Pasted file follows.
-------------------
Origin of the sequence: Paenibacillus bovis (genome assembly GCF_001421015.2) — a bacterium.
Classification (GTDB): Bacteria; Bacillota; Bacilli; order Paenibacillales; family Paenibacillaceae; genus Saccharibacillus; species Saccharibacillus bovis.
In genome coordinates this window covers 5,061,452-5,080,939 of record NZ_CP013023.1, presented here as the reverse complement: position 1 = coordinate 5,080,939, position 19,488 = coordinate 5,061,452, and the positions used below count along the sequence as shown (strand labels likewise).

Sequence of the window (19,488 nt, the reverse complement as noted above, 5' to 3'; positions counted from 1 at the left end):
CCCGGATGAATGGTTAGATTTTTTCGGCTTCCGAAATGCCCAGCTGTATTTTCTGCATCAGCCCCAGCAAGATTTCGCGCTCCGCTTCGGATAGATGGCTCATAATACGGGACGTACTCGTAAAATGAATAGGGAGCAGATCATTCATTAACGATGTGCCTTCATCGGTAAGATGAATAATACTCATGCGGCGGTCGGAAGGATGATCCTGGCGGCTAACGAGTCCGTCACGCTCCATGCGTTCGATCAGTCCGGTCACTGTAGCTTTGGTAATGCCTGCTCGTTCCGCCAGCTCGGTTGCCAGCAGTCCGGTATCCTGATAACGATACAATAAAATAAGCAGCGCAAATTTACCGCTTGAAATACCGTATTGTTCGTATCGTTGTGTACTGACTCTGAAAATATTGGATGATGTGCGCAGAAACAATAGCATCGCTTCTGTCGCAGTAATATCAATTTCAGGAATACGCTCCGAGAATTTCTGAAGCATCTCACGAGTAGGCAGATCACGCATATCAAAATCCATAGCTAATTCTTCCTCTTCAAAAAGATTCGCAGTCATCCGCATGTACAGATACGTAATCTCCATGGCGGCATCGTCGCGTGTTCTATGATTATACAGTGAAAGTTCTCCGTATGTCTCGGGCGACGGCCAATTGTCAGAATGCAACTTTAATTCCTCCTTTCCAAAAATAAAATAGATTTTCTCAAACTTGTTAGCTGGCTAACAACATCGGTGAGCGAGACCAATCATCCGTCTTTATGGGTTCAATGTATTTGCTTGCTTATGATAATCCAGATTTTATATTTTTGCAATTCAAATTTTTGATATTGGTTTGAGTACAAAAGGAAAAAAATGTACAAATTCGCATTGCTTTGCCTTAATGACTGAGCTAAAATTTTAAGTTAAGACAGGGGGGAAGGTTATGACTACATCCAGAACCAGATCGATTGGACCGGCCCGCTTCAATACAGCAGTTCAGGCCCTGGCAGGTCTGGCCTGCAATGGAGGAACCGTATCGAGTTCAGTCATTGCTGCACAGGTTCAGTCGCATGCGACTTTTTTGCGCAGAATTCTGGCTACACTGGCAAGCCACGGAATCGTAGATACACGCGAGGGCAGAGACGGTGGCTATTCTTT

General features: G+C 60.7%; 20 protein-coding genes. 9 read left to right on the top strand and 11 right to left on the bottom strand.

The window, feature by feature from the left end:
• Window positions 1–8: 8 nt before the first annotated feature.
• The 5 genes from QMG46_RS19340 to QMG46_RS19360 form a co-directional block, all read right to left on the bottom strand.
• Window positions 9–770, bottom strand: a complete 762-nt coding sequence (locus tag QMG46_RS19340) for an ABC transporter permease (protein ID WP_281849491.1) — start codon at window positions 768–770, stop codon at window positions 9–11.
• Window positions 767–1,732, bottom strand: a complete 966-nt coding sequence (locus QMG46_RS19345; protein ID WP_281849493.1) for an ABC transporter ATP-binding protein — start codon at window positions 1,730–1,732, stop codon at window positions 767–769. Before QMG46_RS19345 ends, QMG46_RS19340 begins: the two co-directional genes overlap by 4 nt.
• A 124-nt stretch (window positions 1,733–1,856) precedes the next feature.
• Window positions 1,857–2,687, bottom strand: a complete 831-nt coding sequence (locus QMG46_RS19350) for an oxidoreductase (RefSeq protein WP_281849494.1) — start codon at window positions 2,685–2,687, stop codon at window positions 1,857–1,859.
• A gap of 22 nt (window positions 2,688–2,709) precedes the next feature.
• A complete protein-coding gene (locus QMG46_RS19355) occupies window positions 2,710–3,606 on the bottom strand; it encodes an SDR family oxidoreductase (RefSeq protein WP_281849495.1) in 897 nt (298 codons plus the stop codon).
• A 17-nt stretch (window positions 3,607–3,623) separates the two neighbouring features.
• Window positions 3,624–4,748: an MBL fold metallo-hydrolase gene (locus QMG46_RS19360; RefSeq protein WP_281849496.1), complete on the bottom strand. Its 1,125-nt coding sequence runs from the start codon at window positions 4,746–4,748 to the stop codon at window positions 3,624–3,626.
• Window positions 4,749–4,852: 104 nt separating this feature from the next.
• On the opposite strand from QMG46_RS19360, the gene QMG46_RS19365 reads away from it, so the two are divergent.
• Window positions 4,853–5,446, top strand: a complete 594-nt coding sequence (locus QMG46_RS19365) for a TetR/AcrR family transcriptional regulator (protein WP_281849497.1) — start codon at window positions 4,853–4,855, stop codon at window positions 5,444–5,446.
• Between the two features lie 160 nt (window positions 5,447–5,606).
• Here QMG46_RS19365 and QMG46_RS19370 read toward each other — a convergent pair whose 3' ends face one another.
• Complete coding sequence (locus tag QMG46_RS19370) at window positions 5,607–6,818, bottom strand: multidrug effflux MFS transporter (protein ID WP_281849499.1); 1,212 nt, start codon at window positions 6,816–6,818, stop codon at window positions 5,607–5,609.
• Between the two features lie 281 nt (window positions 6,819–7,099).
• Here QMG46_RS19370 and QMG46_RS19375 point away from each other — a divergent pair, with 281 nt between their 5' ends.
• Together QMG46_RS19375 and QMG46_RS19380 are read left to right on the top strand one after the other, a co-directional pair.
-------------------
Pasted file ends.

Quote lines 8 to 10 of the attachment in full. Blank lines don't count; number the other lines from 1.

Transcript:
• Window positions 1–8: 8 nt before the first annotated feature.
• The 5 genes from QMG46_RS19340 to QMG46_RS19360 form a co-directional block, all read right to left on the bottom strand.
• Window positions 9–770, bottom strand: a complete 762-nt coding sequence (locus tag QMG46_RS19340) for an ABC transporter permease (protein ID WP_281849491.1) — start codon at window positions 768–770, stop codon at window positions 9–11.